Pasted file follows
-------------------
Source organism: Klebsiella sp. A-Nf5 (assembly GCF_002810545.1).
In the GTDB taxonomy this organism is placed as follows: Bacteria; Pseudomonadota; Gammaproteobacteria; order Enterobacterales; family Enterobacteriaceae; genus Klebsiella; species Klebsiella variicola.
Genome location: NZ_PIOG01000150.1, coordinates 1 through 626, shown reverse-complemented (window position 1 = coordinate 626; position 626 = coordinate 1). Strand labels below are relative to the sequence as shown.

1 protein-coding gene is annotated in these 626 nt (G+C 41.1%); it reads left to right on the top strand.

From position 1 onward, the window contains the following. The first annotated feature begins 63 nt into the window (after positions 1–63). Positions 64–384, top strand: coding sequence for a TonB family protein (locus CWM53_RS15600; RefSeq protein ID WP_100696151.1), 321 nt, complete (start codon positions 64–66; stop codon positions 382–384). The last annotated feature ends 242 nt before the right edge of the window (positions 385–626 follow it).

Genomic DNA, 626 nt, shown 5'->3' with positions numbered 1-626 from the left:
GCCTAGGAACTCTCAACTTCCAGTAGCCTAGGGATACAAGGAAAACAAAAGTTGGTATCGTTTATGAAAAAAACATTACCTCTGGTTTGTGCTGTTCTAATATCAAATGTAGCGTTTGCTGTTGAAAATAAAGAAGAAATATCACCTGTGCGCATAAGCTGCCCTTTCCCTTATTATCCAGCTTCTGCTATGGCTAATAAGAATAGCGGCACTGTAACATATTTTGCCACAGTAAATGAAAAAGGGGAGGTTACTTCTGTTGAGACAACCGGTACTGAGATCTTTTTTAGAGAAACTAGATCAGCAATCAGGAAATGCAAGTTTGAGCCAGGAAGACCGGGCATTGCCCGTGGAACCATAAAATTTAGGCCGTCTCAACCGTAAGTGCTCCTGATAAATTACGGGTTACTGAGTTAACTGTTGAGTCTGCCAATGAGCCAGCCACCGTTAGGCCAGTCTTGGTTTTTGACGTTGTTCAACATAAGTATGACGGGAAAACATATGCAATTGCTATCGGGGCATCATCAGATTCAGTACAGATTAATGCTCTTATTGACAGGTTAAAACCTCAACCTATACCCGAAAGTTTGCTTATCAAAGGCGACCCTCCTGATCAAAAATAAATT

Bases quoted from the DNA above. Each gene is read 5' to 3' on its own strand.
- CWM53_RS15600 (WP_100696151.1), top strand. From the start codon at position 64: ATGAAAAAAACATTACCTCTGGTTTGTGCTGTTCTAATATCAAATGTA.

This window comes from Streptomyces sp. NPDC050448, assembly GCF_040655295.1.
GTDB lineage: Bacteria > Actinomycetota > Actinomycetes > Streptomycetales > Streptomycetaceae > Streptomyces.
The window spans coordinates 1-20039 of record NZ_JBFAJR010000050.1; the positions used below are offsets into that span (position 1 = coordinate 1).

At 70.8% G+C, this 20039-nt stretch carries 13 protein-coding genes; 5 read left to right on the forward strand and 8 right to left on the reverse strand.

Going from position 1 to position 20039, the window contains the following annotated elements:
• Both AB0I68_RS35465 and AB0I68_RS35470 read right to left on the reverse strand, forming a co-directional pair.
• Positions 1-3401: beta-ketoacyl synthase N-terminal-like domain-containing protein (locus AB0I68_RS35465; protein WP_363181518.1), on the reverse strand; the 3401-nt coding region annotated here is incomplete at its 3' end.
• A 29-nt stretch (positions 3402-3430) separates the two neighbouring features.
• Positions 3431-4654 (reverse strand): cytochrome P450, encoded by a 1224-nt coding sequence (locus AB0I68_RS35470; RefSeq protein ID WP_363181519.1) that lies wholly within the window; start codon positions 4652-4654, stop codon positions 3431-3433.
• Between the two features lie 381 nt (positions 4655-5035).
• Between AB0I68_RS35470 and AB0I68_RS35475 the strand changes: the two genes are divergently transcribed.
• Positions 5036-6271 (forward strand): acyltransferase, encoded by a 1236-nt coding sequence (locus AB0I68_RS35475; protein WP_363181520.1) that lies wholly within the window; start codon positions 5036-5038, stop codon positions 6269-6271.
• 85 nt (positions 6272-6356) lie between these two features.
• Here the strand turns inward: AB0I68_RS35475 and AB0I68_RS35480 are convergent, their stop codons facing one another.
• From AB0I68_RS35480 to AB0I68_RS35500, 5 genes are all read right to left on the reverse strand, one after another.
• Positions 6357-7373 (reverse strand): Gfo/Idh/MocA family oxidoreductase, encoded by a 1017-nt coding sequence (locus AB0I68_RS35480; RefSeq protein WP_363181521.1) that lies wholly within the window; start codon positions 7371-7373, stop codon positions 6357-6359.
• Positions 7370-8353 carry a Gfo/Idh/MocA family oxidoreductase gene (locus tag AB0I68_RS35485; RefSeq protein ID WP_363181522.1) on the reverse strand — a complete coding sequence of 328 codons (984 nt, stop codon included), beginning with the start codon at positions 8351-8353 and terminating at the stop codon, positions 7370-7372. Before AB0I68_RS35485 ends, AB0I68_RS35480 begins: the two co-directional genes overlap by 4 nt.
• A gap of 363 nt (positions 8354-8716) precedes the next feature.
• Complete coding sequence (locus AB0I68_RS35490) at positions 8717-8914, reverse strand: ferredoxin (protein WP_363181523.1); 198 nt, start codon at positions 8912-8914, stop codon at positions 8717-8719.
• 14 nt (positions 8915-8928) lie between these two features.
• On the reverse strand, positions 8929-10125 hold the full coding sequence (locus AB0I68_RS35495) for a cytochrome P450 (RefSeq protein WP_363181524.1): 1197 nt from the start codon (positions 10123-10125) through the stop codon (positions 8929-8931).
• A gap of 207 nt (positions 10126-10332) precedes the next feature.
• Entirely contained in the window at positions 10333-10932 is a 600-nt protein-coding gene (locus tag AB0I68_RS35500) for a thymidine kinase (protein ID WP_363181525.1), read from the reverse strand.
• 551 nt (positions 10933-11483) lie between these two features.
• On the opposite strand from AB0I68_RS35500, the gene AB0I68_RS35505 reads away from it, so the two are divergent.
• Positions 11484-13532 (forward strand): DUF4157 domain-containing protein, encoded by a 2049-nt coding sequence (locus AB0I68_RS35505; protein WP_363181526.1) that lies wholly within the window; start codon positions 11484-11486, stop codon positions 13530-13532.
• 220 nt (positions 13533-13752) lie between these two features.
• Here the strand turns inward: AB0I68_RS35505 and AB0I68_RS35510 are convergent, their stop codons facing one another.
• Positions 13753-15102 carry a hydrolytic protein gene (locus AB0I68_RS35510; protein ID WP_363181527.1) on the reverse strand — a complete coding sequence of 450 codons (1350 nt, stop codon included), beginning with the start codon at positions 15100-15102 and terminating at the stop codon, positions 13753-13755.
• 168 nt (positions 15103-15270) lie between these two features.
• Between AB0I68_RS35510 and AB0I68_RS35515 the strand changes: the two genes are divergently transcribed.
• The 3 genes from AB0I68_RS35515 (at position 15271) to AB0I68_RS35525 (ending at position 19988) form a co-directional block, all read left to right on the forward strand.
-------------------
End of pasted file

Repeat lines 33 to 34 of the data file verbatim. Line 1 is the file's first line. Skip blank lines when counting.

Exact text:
• 551 nt (positions 10933-11483) lie between these two features.
• On the opposite strand from AB0I68_RS35500, the gene AB0I68_RS35505 reads away from it, so the two are divergent.